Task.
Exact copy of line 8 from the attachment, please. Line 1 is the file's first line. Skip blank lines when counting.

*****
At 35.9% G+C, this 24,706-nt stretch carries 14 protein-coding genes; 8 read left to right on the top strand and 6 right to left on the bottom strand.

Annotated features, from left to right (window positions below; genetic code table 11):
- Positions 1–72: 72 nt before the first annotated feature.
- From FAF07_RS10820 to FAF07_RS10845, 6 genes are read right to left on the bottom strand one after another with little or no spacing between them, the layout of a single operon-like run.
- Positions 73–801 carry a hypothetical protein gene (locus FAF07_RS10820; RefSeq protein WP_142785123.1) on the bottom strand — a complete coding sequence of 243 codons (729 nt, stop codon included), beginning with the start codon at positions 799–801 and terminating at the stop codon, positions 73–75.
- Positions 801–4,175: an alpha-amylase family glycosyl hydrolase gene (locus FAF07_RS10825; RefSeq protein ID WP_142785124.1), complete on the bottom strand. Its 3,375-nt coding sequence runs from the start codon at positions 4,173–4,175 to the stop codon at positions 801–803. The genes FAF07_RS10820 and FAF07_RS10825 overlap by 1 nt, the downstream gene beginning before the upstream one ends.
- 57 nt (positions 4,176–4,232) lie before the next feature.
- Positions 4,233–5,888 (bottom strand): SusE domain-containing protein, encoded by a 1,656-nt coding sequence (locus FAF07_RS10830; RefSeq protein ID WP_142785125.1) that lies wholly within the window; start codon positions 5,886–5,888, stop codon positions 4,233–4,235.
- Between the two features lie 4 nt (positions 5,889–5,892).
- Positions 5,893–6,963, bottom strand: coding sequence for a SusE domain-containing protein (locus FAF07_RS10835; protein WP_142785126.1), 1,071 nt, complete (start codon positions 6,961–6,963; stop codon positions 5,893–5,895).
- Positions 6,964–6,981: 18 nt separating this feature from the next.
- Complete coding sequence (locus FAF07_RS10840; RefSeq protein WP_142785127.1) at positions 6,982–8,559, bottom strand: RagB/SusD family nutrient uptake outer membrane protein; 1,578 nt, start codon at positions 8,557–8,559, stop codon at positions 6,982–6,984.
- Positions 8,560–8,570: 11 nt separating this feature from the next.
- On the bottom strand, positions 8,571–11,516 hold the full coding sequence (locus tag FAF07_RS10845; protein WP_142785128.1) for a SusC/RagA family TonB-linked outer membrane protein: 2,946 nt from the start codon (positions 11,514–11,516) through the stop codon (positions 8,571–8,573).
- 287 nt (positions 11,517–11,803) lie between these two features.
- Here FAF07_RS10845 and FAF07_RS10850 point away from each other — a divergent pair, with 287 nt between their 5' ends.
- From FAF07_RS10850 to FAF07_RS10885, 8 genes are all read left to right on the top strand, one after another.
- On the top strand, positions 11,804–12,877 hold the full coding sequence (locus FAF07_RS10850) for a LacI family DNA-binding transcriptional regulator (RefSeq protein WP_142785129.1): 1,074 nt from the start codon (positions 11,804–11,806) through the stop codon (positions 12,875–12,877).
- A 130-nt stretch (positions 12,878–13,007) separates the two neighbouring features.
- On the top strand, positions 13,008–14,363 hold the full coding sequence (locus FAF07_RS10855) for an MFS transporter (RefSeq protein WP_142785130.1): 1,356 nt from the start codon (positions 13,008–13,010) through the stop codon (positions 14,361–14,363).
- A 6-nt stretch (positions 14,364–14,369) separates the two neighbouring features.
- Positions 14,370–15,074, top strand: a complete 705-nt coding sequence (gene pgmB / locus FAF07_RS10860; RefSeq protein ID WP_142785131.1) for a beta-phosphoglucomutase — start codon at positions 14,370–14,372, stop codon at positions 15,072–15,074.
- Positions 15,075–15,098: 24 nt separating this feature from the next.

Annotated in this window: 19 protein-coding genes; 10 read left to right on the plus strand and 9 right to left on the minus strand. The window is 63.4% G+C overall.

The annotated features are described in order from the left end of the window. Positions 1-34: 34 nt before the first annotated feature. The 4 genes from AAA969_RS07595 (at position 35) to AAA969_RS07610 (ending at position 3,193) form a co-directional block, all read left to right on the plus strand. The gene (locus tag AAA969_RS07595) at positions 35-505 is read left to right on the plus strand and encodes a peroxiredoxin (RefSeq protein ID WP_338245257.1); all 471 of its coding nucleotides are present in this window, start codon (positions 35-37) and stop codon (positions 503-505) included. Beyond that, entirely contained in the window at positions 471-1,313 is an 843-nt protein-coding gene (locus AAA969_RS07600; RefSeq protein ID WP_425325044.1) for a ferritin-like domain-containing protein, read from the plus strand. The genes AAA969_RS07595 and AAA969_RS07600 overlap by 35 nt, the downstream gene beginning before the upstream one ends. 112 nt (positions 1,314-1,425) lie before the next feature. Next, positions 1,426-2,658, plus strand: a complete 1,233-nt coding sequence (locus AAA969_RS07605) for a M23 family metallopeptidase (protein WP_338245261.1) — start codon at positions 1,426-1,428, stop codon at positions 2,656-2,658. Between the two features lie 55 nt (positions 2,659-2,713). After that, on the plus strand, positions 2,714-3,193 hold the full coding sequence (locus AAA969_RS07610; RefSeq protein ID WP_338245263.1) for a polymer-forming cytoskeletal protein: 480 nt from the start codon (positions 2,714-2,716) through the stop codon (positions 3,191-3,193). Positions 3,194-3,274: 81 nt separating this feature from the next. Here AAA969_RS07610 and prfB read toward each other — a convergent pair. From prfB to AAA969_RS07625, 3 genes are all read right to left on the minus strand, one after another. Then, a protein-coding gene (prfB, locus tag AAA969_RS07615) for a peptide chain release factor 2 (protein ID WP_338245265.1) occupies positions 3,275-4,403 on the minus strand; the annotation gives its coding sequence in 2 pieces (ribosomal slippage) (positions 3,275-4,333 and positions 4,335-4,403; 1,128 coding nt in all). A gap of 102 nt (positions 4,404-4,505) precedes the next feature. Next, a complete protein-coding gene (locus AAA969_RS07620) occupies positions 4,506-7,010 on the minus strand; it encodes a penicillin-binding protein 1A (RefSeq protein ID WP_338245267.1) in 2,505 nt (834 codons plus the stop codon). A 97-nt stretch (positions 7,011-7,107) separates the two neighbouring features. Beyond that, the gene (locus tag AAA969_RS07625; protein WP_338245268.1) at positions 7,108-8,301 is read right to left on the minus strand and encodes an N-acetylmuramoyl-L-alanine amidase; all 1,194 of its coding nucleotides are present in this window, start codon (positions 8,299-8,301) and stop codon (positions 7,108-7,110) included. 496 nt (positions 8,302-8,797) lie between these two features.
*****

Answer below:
- Positions 4,233–5,888 (bottom strand): SusE domain-containing protein, encoded by a 1,656-nt coding sequence (locus FAF07_RS10830; RefSeq protein ID WP_142785125.1) that lies wholly within the window; start codon positions 5,886–5,888, stop codon positions 4,233–4,235.